Chronicle

Present of the Past
July 27, 2017

Jewish Days in the City Hall:
(Un)Displayed Past in
East European Museums

July, 11-27, 2017
Lviv
Ratusha Restaurant |pl. Rynok, 1|

[Poster]
[Program of the Events]

"Museum Boom of the 21st Century" – this is how experts and journalists describe current processes in museum field all over the world. It implies a big number of new museums opened all around, expansion of old museums, implementation of interactive formats and new technologies, and a huge growth in numbers of visitors. Museums transform from the strongholds safeguarding their "national treasures" into the platforms for dialogue within local communities, into the places of engaging with the past and critical rethinking on the history. Discussions on the new vision of the roles of museums and their responsibility in contemporary societies are revolving in professional settings. They are raised by the media, they are a reason of concern for audiences who are no longer willing to be passive receivers of information.

For Eastern Europe, the museum boom experience overlapped with social and political transformations. The search for new national and regional identities leads to taking a huge interest in the past. Learning about history and re-thinking it in post-communist societies is a complicated and painful process. Museums broadly reflect these difficulties. There are miscellaneous ways to present history in the new and upgraded old museums of Eastern Europe. They range from inclusive narration approaches on societies with multicultural heritage to highly national narratives that have no place for the "others".

What are historical museums like today? What does the incredible demand for museums in present-day societies imply? What new and upgraded museums work with the past? How they shaped our perception of our past, present, and future? Participants of the public program "Jewish Days in the City Hall: (Un)Displayed Past in East European Museums" will try to answer these and other questions. Researchers, museum experts, and practitioners from Ukraine, Poland, Israel, Russia and the USA invite Lviv public and the visitors to join the discussion.

In discussing some general trends in the present-day museum industry, a special focus will be laid on Eastern European Museums. What are the Jewish museums of Eastern Europe telling us about? What are the challenges that Ukrainian museums face when including Jewish history into the dominant narrative of their exhibitions? What are the perspectives for historical museums of Ukraine in a global context? How do they see their role and mission in developing critical perception of the history of Ukraine and shaping participatory historical culture in the present-day society? While talking about the present and the future of museums we will be addressing their past. Lviv and Warsaw will be used as case studies to explore the development of museums from private collections of the 19th century to institutions in the 20th century.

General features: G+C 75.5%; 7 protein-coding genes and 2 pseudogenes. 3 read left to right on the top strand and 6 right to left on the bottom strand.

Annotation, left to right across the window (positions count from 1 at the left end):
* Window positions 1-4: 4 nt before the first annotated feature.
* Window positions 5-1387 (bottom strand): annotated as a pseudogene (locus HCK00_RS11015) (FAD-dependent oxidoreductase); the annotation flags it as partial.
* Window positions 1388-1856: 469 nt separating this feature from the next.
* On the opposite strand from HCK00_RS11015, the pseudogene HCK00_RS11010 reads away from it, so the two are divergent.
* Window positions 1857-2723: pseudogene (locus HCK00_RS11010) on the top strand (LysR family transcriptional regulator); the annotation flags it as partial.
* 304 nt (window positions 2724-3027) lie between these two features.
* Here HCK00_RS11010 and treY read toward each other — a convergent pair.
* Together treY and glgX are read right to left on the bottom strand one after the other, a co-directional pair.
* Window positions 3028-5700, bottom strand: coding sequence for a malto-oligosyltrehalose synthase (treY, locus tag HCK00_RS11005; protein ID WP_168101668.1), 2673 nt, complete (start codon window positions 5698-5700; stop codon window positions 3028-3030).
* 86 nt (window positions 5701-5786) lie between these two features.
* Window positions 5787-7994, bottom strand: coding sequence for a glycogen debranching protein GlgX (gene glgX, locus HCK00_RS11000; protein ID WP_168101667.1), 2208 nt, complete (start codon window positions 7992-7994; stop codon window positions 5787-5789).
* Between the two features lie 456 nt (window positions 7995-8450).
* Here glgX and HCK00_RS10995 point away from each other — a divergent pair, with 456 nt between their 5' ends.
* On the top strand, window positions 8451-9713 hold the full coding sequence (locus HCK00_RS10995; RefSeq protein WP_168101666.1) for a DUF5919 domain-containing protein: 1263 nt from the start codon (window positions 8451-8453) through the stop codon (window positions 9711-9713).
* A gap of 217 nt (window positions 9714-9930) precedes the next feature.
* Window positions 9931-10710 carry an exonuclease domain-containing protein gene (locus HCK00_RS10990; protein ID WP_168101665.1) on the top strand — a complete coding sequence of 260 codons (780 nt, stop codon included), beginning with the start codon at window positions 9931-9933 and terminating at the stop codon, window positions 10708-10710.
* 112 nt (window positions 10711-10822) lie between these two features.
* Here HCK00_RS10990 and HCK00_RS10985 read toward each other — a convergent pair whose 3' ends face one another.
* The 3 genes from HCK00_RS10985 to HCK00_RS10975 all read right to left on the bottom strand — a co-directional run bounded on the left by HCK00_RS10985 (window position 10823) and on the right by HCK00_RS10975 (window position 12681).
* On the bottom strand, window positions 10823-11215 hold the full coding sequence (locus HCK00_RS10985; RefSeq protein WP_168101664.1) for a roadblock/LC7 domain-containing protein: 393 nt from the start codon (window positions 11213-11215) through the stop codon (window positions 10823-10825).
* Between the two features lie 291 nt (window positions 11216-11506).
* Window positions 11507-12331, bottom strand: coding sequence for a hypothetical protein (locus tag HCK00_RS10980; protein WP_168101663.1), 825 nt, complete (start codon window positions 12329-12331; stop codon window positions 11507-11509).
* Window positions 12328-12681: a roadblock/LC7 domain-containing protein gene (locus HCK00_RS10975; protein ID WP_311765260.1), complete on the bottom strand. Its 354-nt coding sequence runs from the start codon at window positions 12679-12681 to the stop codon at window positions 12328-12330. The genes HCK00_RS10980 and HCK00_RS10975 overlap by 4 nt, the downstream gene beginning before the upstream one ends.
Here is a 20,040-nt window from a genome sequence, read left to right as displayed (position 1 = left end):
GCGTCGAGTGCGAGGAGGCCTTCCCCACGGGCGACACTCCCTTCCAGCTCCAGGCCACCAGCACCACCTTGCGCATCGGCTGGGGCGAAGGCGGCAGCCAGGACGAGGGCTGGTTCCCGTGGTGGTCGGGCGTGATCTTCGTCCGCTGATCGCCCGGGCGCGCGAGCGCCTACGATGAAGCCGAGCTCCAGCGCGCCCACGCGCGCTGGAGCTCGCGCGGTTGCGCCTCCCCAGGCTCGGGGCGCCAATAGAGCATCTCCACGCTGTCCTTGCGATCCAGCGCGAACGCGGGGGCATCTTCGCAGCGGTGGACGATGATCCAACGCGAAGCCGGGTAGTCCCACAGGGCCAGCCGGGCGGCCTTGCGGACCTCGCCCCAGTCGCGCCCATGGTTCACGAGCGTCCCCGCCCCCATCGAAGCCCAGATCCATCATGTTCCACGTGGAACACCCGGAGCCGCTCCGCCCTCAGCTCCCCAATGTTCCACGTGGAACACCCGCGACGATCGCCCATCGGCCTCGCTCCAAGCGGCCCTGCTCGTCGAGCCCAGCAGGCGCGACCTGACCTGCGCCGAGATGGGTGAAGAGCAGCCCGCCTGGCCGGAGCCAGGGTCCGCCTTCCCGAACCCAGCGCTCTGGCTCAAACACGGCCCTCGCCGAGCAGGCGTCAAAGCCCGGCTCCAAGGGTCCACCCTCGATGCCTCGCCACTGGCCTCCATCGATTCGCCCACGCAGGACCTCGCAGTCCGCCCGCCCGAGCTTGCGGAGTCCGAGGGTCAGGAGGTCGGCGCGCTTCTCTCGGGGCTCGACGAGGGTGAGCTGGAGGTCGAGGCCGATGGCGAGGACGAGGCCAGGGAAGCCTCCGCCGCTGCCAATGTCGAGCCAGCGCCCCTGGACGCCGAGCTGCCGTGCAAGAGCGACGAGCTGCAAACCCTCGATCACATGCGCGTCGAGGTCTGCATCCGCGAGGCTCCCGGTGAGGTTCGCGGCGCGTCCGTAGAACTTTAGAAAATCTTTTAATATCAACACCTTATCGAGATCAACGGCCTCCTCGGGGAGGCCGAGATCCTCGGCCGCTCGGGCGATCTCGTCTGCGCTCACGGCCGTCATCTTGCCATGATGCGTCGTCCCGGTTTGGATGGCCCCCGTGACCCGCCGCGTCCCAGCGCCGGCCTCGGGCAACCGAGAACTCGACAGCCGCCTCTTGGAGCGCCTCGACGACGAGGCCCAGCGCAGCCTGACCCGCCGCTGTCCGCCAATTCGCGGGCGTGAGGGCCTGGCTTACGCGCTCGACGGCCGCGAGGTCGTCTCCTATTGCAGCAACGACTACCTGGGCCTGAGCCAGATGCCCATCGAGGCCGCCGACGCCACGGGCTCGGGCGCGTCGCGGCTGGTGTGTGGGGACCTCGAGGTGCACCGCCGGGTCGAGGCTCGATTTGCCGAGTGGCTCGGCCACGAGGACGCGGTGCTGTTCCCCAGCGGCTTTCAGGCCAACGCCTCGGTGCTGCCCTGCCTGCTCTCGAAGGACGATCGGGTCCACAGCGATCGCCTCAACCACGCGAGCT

The program includes a series of lectures and discussions to take place on July, 11-27, 2017 in the Ratusha restaurant at pl. Rynok, 1.

Our guest lecturers and discussants are Yehor Vradiy (Museum "Jewish Memory and Holocaust in Ukraine", Dnipro), Dariusz Stola (POLIN Museum of the History of Polish Jews, Warsaw); Grigoriy Kazovskiy (Museum of Jewish History in Russia, Moscow), Uri Gershovich (Jewish Museum and Tolerance Center, Moscow), Semion Goldin (Nevzlin Research Center at Hebrew University of Jerusalem), Sergey Kravtsov (Hebrew University of Jerusalem), Marcin Wodziński (Wroclaw University), Ludmila Gordon (museum exhibition developer, Washington), Vadim Altskan (U. S. Holocaust Memorial Museum’s Center for Advanced Holocaust Studies, Washington), Ruth Ellen Gruber (journalist and researcher, founder of web site on Jewish heritage in East Europe jewish-heritage-europe.org).

"Jewish Days in the City Hall" is a public program for broad audiences and is related to other two projects of the Center for Urban History: the Summer School in Jewish history and multicultural heritage of East Central Europe and the initiative "The Space of Synagogues: Jewish History, Common Heritage and Responsibility" (implemented in partnership with Lviv City Council and German Society for International Cooperation, GIZ).

It is the third year for the "Jewish days in the City Hall". The 2015 program "Jewish Days in the City Hall: Common Heritage and Responsibility" raised the issues of responsibility for the shared heritage in the present-day cities of Eastern Europe and of the dialogue in the society. Last year program "Jewish Days in the City Hall: Communities, Milieus and States in the 20th Century Contested Cities"touched upon the history of multiethnic cities, their cultures and communities during the Second World War and the Holocaust, and the memory about them in present-day societies.

Organized by: Center for Urban History
Idea: Sofia Dyak
Program and Coordination: Iryna Matsevko
Organization: Maryana Mazurak
Contacts and promotion: Volodymyr Beglov (v.beglov@lvivcenter.org)

Supported by:

Kennan Institute Kyiv Office
NADAV Foundation (Israel)
All-Ukrainian Charity Fund "Hesed Arieh"
Department for Development of Lviv City Council